She came with a giant shaggy gray dog nearly as tall as she was. It reminded Tom of a wolf and he shuddered.
“Trying to see if he has a reaction,” see said. “He's my test animal.”
Tom took her to the eggs. The dog didn't seem to show any interest in them. In fact, he whined and tried to run away.
“I’m not sure exactly what species these are,” Dr. Willoughsby said as she peered at one through a handheld magnifying device. “These ridges are sharp and regular, and the orange is so stark. I’ve never seen one of these around here.”
“And the numbers?”
She gave him a sidelong glance. “I wouldn’t have believed it if I weren’t standing in front of this pile. I still half suspect you had a shipment dumped here.”
“No tire tracks.”
“Dumped a big crate, then.” She rubbed her eyes. “No, in some way I can’t imagine… I think your numbers are doubling every day. If I could, I’d like to set a camera and light on these overnight.”
He shrugged. He had some extension lines.
What they found on the video was extraordinary. Soon after midnight, each egg in turn began to shake and rotate in place. Then it seemed to bulge and distend until a duplicate egg popped out beside it.
“Fascinating,” Willoughsby said. “These seem to be undergoing mitosis.” They were all orange now, solid brilliant orange and covered in sharp spines like a puffer fish. This posed some difficulty in picking them up.
But Rae took what she could and brought them inside.
“We have to get money, Tom,” she said with a shake of her hand as if to tell him to stop asking questions before he had even started.
“What are you doing with those?” He eyed the counter and its pile of spiky orange eggs from his reading chair.
“I just made a few phone calls,” she said. “Go back to sleep.”
Tom harumphed and closed his eyes.
He awoke to find the kitchen half-full of eggs. The spines dug into the countertops and adhered to the walls. He tried to move past to the door and brushed against an egg. It cut his skin and slid off, skittering across the countertop and over the edge. He expected a wet slap, but it embedded into the floor.
Breaking the eggs for breakfast seemed like a distant memory. And anyway, the anchor was coming for a story today. They had to keep them around for now. He eyed the orange mass uneasily from above his coffee until it was time.
The door opened and all hell broke loose.
Camera and lights, gaffer and rigging crew trampled all over the house and nearly broke a window. The only place off-limits was the kitchen, covered in orange spiky spheres like an asthmatic’s nightmare.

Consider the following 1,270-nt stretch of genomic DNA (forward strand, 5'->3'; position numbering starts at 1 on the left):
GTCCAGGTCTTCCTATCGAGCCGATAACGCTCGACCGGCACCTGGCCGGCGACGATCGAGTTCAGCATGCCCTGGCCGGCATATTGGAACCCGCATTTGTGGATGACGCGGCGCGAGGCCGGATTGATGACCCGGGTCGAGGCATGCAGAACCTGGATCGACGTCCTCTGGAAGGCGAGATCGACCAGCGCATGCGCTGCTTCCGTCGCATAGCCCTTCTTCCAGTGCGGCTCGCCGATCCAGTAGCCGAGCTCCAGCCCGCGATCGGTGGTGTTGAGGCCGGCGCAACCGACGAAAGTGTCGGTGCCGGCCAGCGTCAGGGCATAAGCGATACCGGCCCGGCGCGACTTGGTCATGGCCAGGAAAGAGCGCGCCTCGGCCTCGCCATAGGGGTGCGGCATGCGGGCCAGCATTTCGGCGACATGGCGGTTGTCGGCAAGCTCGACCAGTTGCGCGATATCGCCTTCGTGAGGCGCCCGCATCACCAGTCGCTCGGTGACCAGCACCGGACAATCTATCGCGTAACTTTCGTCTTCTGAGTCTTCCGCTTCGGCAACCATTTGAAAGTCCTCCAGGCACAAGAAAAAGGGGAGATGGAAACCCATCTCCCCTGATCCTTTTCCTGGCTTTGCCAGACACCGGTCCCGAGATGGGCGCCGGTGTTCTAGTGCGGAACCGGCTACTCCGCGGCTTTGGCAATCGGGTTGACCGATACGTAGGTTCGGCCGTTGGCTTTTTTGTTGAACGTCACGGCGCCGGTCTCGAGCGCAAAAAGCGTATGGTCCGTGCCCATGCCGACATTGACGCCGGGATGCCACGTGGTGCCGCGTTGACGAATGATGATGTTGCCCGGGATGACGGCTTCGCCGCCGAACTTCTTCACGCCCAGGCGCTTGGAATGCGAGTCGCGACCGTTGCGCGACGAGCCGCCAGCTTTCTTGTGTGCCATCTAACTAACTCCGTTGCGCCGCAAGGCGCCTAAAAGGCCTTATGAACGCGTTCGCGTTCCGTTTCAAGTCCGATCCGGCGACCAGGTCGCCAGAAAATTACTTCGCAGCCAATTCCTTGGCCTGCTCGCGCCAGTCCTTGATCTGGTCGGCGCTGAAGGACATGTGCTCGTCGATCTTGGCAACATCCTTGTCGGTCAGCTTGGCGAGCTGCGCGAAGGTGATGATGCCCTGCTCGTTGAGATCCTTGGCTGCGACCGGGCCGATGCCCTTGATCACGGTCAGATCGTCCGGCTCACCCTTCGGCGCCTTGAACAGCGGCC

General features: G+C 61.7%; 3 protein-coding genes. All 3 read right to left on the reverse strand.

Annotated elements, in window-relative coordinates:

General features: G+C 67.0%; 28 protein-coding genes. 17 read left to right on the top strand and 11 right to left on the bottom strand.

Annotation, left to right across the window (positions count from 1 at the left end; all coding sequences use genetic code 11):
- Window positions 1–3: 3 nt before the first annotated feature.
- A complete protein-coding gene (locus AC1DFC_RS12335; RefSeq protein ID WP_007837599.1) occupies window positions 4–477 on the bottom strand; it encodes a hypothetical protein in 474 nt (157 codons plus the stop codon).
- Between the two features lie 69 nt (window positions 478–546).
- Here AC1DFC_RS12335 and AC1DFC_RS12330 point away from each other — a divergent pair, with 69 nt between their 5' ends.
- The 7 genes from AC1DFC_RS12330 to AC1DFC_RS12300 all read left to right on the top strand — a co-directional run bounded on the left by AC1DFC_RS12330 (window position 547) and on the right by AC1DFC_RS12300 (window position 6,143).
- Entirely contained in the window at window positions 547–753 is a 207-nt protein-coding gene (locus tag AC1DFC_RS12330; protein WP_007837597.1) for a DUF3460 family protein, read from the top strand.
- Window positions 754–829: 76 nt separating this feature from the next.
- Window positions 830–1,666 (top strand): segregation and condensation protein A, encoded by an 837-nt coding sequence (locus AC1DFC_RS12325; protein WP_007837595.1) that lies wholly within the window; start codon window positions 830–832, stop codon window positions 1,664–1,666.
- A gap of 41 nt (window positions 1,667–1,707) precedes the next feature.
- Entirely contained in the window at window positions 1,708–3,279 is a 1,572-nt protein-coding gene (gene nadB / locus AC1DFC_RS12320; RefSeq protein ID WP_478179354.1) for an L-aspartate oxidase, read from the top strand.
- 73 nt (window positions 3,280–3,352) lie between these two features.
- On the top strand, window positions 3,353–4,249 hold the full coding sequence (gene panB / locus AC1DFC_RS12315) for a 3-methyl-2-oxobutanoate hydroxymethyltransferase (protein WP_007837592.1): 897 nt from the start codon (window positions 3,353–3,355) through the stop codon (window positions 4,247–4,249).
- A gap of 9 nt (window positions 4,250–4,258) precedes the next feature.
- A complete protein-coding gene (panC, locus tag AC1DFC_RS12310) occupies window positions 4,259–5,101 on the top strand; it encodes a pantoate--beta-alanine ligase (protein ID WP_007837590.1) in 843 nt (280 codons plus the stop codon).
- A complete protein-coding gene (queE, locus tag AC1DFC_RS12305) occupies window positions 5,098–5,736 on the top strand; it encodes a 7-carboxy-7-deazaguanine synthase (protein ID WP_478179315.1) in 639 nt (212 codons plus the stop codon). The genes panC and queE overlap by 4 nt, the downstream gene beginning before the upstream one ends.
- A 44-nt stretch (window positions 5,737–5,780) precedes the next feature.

And when they turned the cameras on, one of the eggs began to shudder and crack. A scaly arm popped out. Then a head. It looked around, sniffed the air twice, then breathed out a gout of flame.
All the other eggs burst into flames like bags of napalm.
|# ¿ Apr 18, 2016 07:00|
Gonna help you all procrastinate with some crits from The Worst Week (#193)
Thank you Maugrim!
|# ¿ May 3, 2016 04:40|
Is it ok to post our entry now or do we have to wait until the signups are over? I'm going to be a bit busy during the weekend.
If you really have to,
Just know you may be mocked for it. Traditionally, more time spent working on a thing has produced better results. Only one first-posted entry in nearly four years of Thunderdome history has ever won.
|# ¿ May 6, 2016 16:42|
In w/ Last Frontier
|# ¿ May 11, 2016 15:24|
The Road to Riches
“Nic, baby, I’m going to make us rich.”
She didn’t look up from her writing. “Not now, Dale. I’ve almost got this.” But she knew it was futile.
He kept talking. He always did. “I’ve got a connection, see, the best, most beautiful wood you ever laid eyes on, logs wide as me, maybe wider!” His eyes popped open for one brief comical moment. “Don’t that sound glorious?”
“Sure does. But what’s the catch?”
“Catch? Aw, honey, you don’t...”
Her look stopped him like a freight train.
“Fine. Catch is it don’t belong to us, exactly. But that’s no big deal, these people are hardly using it and they shouldn’t be in there anyway rightly to think of it, being protected park land and all. No, I’d say we’re practically doing a public service.”
Nic rolled her eyes, but as usual, a morbid curiosity compelled her to ask for more information. “So, what’s the plan?”
“We wait for them to leave for the night, then sneak in there and load up the truck.”
Nic stared at him. “You, uh, you got some friends in mind, Dale?”
He stared back at her, eyes all mystified. “How’s that?”
“Dale, have you been practicing lifting tons of wood on your own? Cause I believe my deadlift is a bit lacking.”
“Aw hell Nic, how do you think them Raestlin boys move it around themselves? They got like cranes and all, move it real easy like.”
“So, even if once you get that stack of wood out, where you going with it? Can’t just walk into a lumber shop and sell a truckload of raw logs.”
“Don’t you worry about that. Frank knows a guy knows a guy. He’ll be able to help.”
Frank Warner was a cop, but the good kind of cop, willing to look the other way if you cut him in on the deal. And he’d helped Dale out on a few of his plans in the past. He was running a speed trap when Dale called.
“I’m not going to be able to help you, here,” Frank said. “Feds’d be on my rear end in a hot minute. Already looking over my shoulder after last month’s catch. They’re poring through my finances. I got to stay low down, at least for now. You know.”
“Listen, Frank, please. I got no other way. My disability check barely lasts half the month. I can hardly feed Zeke and they’re threatening to repossess my truck.”
“Maybe they should. Would stop you from this hell-dumb thing your set on.”
“I got to do it, Frank. I’m hurting real bad. Don’t you know nobody who got I need for wood and maybe won’t care where it came from?”
Frank looked out over the road. No one had driven past for ten minutes. “Yeah, all right. Try Wood & Leather Supply out by Route 1. They might take it. But you’ll have to haul it there yourself. They don’t make deliveries.”